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“Smart Regulation: Keeping the Door Open for Effective Ideas”

Commissioner Luis A. Aguilar

July 11, 2012

In my remarks at the Commission’s May 26, 2010 meeting considering the CAT proposal, I quoted from a 1980 Commission report that spoke about the need for a comprehensive market oversight surveillance system.1 Flash forward over three decades from that report, and not much has changed. We have seen enormous growth in the capital markets, and the SEC still does not have access to comprehensive market data. As a result, I have been a consistent and vocal supporter of a consolidated audit trail.2

It has taken over 30 years for the Commission to be poised to act on this issue. Accordingly, it is important that the Commission get it right. If the first steps in establishing this national market oversight framework are flawed, the system will not be comprehensive, and it will not serve the needs of the American public.

Unfortunately, as currently structured, today’s rule falls short of establishing the process that investors deserve. It is with great disappointment that I am not able to support today’s rule. I am concerned that the proposal fails to set appropriately specific requirements to ensure the creation of a comprehensive market surveillance system, one that will capture the whole of the capital markets – including both regulated and currently unregulated markets. Moreover, I am concerned that the rule as currently drafted will limit innovation, and will fail to achieve cost savings.

Reduced Clarity

I am particularly concerned that the rule to be voted on today has moved too far away from the more prescriptive requirements contained in the 2010 proposal. The lack of sufficient prescriptive requirements could adversely impact the Commission’s ability to receive the comprehensive data it needs to be an effective regulator. Additionally, given the absence of such requirements, I believe that the rule should not require that all the SROs jointly submit a single plan. Rather, the rule should provide the Commission with the ability to consider a fulsome discussion of competing solutions submitted by different sets of SROs.3 This would best serve the public interest and the protection of investors, by enabling the Commission to select the plan best designed to achieve the full range of benefits of a consolidated audit trail. As President Ronald Reagan once said, “excellence demands competition.”4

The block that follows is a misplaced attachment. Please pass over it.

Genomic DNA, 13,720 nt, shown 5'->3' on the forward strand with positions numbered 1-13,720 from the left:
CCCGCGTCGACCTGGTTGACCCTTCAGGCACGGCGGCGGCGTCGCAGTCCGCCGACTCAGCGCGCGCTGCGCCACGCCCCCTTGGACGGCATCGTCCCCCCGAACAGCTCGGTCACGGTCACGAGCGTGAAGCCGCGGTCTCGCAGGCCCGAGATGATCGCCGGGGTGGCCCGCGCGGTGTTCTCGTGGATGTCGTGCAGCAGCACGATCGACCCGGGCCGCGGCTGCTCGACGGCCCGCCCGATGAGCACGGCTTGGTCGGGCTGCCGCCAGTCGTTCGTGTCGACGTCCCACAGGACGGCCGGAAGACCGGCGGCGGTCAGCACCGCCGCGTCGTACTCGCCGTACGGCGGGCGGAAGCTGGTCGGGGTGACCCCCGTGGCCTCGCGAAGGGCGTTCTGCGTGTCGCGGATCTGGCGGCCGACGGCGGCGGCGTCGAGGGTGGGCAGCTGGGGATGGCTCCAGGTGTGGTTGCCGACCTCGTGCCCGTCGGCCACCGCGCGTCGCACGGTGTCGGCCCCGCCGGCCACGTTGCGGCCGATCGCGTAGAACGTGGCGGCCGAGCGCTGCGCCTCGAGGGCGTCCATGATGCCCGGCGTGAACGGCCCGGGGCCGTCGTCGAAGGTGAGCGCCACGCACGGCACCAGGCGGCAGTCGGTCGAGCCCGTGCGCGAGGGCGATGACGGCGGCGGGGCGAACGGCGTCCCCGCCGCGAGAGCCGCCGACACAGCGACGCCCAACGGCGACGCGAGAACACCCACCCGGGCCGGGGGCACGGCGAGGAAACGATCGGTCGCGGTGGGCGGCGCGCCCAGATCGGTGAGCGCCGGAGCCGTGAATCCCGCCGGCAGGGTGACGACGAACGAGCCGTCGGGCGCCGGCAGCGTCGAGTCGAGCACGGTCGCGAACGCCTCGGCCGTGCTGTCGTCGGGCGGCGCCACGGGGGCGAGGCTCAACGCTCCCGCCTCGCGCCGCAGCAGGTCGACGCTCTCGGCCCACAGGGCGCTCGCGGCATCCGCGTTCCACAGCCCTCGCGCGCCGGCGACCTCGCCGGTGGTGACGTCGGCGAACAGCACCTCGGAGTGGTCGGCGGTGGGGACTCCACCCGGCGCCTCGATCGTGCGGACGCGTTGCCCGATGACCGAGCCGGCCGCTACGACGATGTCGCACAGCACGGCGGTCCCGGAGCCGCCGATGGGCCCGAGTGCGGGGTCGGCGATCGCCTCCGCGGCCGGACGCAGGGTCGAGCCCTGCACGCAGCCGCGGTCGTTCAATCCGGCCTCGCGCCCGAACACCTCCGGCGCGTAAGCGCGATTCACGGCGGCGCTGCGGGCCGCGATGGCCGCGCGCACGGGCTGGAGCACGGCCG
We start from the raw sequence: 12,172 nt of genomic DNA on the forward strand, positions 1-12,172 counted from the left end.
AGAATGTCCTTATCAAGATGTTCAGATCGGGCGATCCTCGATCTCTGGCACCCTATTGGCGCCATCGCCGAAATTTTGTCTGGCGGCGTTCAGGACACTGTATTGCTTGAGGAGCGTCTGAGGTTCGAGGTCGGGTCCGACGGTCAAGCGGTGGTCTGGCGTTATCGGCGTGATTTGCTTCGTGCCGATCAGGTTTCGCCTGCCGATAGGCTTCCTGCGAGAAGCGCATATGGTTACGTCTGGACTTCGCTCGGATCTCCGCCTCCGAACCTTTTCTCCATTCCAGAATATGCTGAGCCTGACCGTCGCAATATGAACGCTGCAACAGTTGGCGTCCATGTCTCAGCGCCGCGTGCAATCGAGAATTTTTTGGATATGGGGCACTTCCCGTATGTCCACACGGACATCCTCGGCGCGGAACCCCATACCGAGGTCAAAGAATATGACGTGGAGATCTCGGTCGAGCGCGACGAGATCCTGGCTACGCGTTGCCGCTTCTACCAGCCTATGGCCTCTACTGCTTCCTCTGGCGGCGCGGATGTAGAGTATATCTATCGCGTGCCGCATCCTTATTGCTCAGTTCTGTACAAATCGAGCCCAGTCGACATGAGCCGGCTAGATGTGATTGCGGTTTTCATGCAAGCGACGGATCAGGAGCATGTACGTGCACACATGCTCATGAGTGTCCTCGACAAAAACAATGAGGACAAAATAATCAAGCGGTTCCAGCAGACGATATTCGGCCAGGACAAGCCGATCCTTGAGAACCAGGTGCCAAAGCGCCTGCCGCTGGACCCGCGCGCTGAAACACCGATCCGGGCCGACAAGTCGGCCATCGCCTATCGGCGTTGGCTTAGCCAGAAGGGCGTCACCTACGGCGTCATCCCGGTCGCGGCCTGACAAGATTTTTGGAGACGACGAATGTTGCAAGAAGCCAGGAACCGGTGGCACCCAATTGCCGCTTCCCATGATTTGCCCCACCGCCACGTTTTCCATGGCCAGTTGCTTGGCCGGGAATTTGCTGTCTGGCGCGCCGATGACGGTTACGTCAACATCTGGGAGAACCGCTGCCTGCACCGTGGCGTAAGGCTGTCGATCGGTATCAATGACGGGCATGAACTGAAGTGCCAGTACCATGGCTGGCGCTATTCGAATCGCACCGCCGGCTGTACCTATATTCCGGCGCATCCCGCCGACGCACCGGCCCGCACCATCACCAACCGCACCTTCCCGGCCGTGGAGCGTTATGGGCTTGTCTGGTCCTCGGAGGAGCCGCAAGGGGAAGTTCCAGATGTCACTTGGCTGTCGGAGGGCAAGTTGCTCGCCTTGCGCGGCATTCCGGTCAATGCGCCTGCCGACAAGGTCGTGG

The release states that the decision to require all SROs to jointly file one NMS plan with the Commission “is appropriate because such a requirement is expected to result in an NMS plan that is the product of negotiation and compromise among all of the SROs….”5 However, this assumes that all SROs will have equal weight and negotiation power, which is just not realistic. The process contemplated by Rule 613 could result in a battle of size, not necessarily one of ideas. And, I might add, not all compromises represent improvement.

Allowing for competing NMS plans would facilitate the development and consideration of more innovative ways to establish a consolidated audit trail that collects timely and accurate data in a cost-effective manner.6

Cost Savings

In addition, there are some that have expressed concerns regarding the costs of a consolidated audit trail.7 I strongly believe that market confidence and the other benefits to be derived from a comprehensive and reliable audit trail will more than justify the costs of such a mechanism. However, I agree that it is important to develop a process that works toward maximizing these benefits while minimizing the costs.